How El Nino-Southern Oscillation (ENSO) will change under global warming affects changes in extreme events around the world. The change of ENSO amplitude is investigated based on the historical simulations and representative concentration pathway (RCP) 8.5 experiments in phase 5 of the Coupled Model Intercomparison Project (CMIP5). The projected change in ENSO amplitude is highly uncertain with large intermodel uncertainty. By using the relative sea surface temperature (SST) as a measure of convective instability, this study finds that the spatial pattern of tropical Pacific surface warming is the major source of intermodel uncertainty in ENSO amplitude change. In models with an enhanced mean warming in the eastern equatorial Pacific, the barrier to deep convection is reduced, and the intensified rainfall anomalies of ENSO amplify the wind response and hence SST variability. In models with a reduced eastern Pacific warming, conversely, ENSO amplitude decreases. Corroborating the mean SST pattern effect, intermodel uncertainty in changes of ENSO-induced rainfall variability decreases substantially in atmospheric simulations forced by a common ocean warming pattern. Thus, reducing the uncertainty in the Pacific surface warming pattern helps improve the reliability of ENSO projections. To the extent that correcting model biases favors an El Nino-like mean warming pattern, this study suggests an increase in ENSO-related SST variance likely under global warming.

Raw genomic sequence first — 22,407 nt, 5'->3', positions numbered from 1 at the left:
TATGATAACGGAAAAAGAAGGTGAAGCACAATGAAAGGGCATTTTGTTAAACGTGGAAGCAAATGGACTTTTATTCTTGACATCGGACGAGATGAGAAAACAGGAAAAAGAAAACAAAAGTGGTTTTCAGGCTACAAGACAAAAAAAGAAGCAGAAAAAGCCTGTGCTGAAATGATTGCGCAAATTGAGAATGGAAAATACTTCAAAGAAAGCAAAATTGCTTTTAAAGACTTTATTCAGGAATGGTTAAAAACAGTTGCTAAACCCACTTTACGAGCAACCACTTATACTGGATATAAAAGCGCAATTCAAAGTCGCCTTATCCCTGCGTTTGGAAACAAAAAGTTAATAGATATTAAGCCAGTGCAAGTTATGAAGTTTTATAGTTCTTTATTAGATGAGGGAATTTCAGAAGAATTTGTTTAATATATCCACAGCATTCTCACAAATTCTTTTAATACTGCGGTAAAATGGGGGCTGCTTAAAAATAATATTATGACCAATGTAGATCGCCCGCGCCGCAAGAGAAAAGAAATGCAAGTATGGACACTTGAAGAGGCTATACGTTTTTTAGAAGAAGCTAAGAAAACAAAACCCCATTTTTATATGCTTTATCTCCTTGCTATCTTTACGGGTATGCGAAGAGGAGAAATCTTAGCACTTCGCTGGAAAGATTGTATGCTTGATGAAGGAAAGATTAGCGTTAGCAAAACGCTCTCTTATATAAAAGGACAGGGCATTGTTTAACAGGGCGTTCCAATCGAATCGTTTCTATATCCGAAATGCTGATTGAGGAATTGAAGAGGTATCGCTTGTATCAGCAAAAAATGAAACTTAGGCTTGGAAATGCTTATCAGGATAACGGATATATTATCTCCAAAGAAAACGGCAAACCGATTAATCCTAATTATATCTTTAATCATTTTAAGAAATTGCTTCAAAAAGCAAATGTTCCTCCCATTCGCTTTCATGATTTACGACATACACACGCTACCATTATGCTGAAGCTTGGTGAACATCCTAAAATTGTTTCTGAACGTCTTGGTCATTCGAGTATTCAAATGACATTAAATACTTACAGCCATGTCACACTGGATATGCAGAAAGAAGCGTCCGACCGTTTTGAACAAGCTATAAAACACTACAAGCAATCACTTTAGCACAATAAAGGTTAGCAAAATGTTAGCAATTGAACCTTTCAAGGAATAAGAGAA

Kilpatrick, TJ, Xie SP.  2016.  Circumventing rain-related errors in scatterometer wind observations. Journal of Geophysical Research-Atmospheres. 121:9422-9440.   10.1002/2016jd025105   AbstractWebsite

Satellite scatterometer observations of surface winds over the global oceans are critical for climate research and applications like weather forecasting. However, rain-related errors remain an important limitation, largely precluding satellite study of winds in rainy areas. Here we utilize a novel technique to compute divergence and curl from satellite observations of surface winds and surface wind stress in rainy areas. This technique circumvents rain-related errors by computing line integrals around rainy patches, using valid wind vector observations that border the rainy patches. The area-averaged divergence and wind stress curl inside each rainy patch are recovered via the divergence and curl theorems. We process the 10 year Quick Scatterometer (QuikSCAT) data set and show that the line-integral method brings the QuikSCAT winds into better agreement with an atmospheric reanalysis, largely removing both the "divergence bias" and "anticyclonic curl bias" in rainy areas noted in previous studies. The corrected QuikSCAT wind stress curl reduces the North Pacific midlatitude Sverdrup transport by 20-30%. We test several methods of computing divergence and curl on winds from an atmospheric model simulation and show that the line-integral method has the smallest errors. We anticipate that scatterometer winds processed with the line-integral method will improve ocean model simulations and help illuminate the coupling between atmospheric convection and circulation.

Li, G, Xie SP, Du Y.  2016.  A robust but spurious pattern of climate change in model projections over the tropical Indian Ocean. Journal of Climate. 29:5589-5608.   10.1175/jcli-d-15-0565.1   AbstractWebsite